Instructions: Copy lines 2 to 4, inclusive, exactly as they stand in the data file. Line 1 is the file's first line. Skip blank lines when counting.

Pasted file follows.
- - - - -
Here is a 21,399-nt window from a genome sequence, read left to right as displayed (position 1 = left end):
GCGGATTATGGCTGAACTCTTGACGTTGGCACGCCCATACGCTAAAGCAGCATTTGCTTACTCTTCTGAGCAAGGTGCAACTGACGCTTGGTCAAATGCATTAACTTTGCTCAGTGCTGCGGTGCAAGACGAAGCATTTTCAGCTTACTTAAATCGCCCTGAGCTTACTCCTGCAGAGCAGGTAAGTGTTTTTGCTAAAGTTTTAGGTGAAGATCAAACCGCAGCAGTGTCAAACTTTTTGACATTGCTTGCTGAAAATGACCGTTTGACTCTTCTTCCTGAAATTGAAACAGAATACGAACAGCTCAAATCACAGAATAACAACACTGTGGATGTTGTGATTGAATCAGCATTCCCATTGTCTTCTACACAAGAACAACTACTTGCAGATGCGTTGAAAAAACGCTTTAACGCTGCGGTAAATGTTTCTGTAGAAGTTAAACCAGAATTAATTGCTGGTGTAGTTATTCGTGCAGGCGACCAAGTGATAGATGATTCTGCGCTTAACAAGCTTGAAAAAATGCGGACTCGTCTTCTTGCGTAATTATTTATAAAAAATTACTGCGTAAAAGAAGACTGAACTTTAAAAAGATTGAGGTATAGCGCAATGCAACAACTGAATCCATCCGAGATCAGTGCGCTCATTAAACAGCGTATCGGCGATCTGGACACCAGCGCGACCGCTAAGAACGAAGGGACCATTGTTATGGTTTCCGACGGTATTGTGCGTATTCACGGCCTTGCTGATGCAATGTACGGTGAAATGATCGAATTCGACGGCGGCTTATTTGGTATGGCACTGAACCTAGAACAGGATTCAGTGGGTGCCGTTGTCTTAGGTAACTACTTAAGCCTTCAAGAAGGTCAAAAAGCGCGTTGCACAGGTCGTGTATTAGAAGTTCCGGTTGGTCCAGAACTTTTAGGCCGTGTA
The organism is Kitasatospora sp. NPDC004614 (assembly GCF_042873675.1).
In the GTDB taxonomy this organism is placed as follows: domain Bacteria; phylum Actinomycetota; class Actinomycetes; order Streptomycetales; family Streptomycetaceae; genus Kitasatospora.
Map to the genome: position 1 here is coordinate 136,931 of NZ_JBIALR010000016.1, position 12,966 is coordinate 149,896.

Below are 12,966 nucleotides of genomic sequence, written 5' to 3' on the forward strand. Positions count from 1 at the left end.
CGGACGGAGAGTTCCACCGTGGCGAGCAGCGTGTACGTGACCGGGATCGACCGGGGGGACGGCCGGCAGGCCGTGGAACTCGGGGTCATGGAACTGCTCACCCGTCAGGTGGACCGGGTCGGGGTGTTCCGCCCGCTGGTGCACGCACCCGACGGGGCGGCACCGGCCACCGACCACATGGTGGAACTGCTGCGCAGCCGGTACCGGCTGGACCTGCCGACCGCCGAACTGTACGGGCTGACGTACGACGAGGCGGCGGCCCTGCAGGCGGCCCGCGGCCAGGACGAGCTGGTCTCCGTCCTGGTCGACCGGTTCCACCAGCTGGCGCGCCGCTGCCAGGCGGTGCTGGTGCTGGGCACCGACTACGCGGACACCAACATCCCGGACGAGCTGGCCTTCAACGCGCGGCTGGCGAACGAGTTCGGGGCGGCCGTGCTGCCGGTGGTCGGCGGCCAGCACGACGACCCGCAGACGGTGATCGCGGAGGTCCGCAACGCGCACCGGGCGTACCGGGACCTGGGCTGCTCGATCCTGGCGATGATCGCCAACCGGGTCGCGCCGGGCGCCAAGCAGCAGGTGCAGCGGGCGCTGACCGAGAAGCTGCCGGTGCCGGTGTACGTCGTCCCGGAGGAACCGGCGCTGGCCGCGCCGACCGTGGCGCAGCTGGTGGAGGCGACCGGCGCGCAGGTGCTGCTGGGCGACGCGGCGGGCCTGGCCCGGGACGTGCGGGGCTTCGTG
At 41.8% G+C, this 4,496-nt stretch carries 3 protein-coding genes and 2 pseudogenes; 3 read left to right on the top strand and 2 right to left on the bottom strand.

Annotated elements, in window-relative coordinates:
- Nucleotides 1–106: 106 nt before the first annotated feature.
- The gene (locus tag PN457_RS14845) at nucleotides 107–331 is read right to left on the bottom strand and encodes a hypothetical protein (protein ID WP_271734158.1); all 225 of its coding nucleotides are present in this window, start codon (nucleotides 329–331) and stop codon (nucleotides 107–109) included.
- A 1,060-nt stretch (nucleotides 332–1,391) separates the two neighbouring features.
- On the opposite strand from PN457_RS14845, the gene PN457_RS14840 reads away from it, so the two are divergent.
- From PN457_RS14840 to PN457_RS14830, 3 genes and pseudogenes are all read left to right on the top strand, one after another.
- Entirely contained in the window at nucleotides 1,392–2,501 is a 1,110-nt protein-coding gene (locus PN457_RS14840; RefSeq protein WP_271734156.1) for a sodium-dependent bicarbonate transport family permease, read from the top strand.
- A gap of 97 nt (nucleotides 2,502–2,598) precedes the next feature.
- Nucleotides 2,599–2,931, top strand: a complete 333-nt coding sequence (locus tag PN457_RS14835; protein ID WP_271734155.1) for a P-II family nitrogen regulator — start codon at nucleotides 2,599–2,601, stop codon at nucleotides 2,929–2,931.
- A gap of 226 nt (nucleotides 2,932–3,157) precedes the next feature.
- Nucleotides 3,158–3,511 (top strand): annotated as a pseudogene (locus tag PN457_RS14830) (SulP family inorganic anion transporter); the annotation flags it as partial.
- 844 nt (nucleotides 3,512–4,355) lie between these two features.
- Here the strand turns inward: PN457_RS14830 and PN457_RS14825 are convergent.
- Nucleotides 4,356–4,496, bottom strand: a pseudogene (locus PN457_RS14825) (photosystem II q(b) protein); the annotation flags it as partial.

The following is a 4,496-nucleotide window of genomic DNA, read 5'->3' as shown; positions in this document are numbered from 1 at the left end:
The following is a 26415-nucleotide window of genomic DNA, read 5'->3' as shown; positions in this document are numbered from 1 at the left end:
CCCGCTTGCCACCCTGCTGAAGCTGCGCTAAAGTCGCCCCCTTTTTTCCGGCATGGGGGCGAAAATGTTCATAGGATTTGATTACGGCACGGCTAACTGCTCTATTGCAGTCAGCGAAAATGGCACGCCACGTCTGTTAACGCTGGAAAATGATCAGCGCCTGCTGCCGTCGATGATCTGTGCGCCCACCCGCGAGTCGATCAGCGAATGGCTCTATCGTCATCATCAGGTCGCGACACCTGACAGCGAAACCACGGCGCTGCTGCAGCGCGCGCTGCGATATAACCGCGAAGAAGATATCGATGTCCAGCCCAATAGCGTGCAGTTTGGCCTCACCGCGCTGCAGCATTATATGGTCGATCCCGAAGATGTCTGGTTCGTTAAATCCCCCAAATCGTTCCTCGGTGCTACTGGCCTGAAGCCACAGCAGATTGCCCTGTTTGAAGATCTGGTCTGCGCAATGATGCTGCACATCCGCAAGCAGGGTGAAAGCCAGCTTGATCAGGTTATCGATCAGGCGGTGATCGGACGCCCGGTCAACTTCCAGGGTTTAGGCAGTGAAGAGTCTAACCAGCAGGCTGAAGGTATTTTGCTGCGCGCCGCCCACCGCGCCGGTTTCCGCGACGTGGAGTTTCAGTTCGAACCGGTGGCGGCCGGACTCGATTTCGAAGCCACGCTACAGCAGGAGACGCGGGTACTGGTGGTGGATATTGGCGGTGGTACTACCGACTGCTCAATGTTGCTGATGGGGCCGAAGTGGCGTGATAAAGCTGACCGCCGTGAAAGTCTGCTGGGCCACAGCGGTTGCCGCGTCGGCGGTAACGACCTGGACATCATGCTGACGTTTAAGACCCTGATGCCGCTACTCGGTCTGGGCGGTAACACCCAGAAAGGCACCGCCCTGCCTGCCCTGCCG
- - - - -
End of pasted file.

GCGGATTATGGCTGAACTCTTGACGTTGGCACGCCCATACGCTAAAGCAGCATTTGCTTACTCTTCTGAGCAAGGTGCAACTGACGCTTGGTCAAATGCATTAACTTTGCTCAGTGCTGCGGTGCAAGACGAAGCATTTTCAGCTTACTTAAATCGCCCTGAGCTTACTCCTGCAGAGCAGGTAAGTGTTTTTGCTAAAGTTTTAGGTGAAGATCAAACCGCAGCAGTGTCAAACTTTTTGACATTGCTTGCTGAAAATGACCGTTTGACTCTTCTTCCTGAAATTGAAACAGAATACGAACAGCTCAAATCACAGAATAACAACACTGTGGATGTTGTGATTGAATCAGCATTCCCATTGTCTTCTACACAAGAACAACTACTTGCAGATGCGTTGAAAAAACGCTTTAACGCTGCGGTAAATGTTTCTGTAGAAGTTAAACCAGAATTAATTGCTGGTGTAGTTATTCGTGCAGGCGACCAAGTGATAGATGATTCTGCGCTTAACAAGCTTGAAAAAATGCGGACTCGTCTTCTTGCGTAATTATTTATAAAAAATTACTGCGTAAAAGAAGACTGAACTTTAAAAAGATTGAGGTATAGCGCAATGCAACAACTGAATCCATCCGAGATCAGTGCGCTCATTAAACAGCGTATCGGCGATCTGGACACCAGCGCGACCGCTAAGAACGAAGGGACCATTGTTATGGTTTCCGACGGTATTGTGCGTATTCACGGCCTTGCTGATGCAATGTACGGTGAAATGATCGAATTCGACGGCGGCTTATTTGGTATGGCACTGAACCTAGAACAGGATTCAGTGGGTGCCGTTGTCTTAGGTAACTACTTAAGCCTTCAAGAAGGTCAAAAAGCGCGTTGCACAGGTCGTGTATTAGAAGTTCCGGTTGGTCCAGAACTTTTAGGCCGTGTA
The organism is Kitasatospora sp. NPDC004614 (assembly GCF_042873675.1).
In the GTDB taxonomy this organism is placed as follows: domain Bacteria; phylum Actinomycetota; class Actinomycetes; order Streptomycetales; family Streptomycetaceae; genus Kitasatospora.